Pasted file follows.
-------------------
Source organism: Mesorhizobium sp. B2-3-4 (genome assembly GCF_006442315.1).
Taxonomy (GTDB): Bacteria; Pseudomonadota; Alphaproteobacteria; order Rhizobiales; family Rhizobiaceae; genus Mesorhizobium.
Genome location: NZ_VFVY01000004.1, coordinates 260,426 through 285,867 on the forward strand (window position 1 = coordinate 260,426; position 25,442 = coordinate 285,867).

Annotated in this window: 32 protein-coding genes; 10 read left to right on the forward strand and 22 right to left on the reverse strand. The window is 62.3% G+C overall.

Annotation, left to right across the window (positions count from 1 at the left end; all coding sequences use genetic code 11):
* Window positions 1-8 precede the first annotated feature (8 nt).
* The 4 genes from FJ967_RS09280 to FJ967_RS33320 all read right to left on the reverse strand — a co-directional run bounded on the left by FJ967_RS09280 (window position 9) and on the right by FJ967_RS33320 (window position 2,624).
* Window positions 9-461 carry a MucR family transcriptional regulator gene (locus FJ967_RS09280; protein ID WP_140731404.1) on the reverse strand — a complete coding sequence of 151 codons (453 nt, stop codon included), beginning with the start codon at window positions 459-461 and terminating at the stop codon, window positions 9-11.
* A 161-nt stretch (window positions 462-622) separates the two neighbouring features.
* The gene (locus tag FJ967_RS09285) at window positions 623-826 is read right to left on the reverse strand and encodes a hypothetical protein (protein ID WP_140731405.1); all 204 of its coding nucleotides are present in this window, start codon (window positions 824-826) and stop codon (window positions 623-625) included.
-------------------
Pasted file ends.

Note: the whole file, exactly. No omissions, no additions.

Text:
Source organism: Mesorhizobium sp. B2-3-4 (genome assembly GCF_006442315.1).
Taxonomy (GTDB): Bacteria; Pseudomonadota; Alphaproteobacteria; order Rhizobiales; family Rhizobiaceae; genus Mesorhizobium.
Genome location: NZ_VFVY01000004.1, coordinates 260,426 through 285,867 on the forward strand (window position 1 = coordinate 260,426; position 25,442 = coordinate 285,867).

Annotated in this window: 32 protein-coding genes; 10 read left to right on the forward strand and 22 right to left on the reverse strand. The window is 62.3% G+C overall.

Annotation, left to right across the window (positions count from 1 at the left end; all coding sequences use genetic code 11):
* Window positions 1-8 precede the first annotated feature (8 nt).
* The 4 genes from FJ967_RS09280 to FJ967_RS33320 all read right to left on the reverse strand — a co-directional run bounded on the left by FJ967_RS09280 (window position 9) and on the right by FJ967_RS33320 (window position 2,624).
* Window positions 9-461 carry a MucR family transcriptional regulator gene (locus FJ967_RS09280; protein ID WP_140731404.1) on the reverse strand — a complete coding sequence of 151 codons (453 nt, stop codon included), beginning with the start codon at window positions 459-461 and terminating at the stop codon, window positions 9-11.
* A 161-nt stretch (window positions 462-622) separates the two neighbouring features.
* The gene (locus tag FJ967_RS09285) at window positions 623-826 is read right to left on the reverse strand and encodes a hypothetical protein (protein ID WP_140731405.1); all 204 of its coding nucleotides are present in this window, start codon (window positions 824-826) and stop codon (window positions 623-625) included.